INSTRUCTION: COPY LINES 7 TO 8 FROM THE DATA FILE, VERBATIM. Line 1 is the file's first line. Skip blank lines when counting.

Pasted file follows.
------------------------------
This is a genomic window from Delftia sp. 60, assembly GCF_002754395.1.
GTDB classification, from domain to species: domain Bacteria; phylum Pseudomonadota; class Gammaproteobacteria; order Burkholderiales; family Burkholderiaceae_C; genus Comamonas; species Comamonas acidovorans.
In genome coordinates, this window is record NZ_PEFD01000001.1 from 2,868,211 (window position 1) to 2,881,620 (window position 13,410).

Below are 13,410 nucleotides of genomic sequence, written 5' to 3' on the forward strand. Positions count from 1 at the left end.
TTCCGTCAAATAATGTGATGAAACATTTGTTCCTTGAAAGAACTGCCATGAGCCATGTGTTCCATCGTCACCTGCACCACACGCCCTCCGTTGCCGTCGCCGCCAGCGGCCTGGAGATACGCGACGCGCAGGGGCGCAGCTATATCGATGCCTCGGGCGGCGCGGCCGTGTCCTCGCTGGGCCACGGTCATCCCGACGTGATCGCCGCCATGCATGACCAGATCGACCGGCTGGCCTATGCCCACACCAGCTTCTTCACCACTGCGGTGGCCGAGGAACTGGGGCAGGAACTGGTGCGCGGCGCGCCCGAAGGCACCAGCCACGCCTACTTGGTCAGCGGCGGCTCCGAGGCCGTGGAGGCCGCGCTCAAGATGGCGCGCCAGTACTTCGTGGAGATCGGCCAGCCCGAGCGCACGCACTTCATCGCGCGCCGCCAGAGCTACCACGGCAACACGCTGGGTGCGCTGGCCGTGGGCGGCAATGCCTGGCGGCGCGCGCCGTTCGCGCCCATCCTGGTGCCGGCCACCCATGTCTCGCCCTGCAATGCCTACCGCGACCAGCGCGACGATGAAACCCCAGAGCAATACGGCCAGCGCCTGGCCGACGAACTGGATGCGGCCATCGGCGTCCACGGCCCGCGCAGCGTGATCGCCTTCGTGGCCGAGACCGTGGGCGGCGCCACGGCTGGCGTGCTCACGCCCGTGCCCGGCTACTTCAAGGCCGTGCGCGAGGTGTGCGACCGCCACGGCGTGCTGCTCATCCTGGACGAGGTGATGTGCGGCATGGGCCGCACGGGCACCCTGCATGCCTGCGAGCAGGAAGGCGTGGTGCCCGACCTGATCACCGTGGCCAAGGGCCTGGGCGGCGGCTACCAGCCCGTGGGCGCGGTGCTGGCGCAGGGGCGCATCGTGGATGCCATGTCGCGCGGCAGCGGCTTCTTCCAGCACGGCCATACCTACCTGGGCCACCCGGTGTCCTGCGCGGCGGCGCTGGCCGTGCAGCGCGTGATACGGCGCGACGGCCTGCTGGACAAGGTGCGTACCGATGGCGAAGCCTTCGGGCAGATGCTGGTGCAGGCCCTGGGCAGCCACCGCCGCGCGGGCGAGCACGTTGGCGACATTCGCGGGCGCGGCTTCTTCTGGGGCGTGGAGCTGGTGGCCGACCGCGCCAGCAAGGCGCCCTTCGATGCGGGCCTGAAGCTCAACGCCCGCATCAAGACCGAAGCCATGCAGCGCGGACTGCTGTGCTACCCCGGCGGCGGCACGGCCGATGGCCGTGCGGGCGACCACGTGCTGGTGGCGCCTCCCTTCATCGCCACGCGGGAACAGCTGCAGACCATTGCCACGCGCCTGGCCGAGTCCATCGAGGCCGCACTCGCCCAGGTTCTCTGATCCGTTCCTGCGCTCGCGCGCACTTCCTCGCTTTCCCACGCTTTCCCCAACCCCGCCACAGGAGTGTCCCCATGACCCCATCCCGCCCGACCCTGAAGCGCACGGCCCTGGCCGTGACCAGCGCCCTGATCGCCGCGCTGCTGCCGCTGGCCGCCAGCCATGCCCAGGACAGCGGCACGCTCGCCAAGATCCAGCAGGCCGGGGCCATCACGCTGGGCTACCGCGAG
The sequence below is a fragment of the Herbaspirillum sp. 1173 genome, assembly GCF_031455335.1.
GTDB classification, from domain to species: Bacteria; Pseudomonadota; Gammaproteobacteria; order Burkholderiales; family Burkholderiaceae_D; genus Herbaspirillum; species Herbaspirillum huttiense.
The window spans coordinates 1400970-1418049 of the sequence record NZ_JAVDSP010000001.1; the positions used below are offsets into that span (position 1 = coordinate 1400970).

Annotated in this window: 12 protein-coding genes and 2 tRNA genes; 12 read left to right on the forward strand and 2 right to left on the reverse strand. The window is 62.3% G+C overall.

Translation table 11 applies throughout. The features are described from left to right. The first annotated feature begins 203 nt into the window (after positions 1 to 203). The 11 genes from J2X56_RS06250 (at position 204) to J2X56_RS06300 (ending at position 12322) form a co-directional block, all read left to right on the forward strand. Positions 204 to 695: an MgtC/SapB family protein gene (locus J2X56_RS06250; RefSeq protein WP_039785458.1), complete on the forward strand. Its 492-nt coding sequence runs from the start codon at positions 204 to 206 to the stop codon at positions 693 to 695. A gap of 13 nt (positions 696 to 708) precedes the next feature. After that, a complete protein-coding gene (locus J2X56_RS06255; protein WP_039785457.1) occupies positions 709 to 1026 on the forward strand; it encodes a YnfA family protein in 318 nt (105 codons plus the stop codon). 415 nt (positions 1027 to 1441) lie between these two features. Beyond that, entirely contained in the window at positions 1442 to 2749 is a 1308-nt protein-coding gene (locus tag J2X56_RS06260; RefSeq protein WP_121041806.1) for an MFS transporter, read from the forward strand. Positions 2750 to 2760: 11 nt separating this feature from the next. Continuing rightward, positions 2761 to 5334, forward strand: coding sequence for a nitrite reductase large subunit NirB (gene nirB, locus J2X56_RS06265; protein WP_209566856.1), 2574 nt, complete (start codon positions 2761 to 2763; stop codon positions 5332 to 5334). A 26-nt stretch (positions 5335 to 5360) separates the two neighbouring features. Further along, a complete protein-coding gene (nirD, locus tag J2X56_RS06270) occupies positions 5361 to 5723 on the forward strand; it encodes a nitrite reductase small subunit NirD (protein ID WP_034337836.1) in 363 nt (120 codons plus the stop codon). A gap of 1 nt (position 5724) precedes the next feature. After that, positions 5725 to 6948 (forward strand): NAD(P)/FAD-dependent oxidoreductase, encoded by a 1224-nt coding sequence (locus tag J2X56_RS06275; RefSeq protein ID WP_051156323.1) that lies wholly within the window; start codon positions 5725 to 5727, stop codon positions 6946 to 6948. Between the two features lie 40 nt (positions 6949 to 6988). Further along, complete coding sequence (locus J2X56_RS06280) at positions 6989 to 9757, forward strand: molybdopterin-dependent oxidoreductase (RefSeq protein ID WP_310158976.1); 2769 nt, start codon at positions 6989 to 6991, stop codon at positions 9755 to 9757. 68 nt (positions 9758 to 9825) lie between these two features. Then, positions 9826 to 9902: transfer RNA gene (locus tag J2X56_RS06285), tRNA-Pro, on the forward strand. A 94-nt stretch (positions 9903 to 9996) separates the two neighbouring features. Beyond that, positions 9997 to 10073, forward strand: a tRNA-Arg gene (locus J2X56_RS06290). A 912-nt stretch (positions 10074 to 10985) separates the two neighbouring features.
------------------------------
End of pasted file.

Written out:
GTDB classification, from domain to species: Bacteria; Pseudomonadota; Gammaproteobacteria; order Burkholderiales; family Burkholderiaceae_D; genus Herbaspirillum; species Herbaspirillum huttiense.
The window spans coordinates 1400970-1418049 of the sequence record NZ_JAVDSP010000001.1; the positions used below are offsets into that span (position 1 = coordinate 1400970).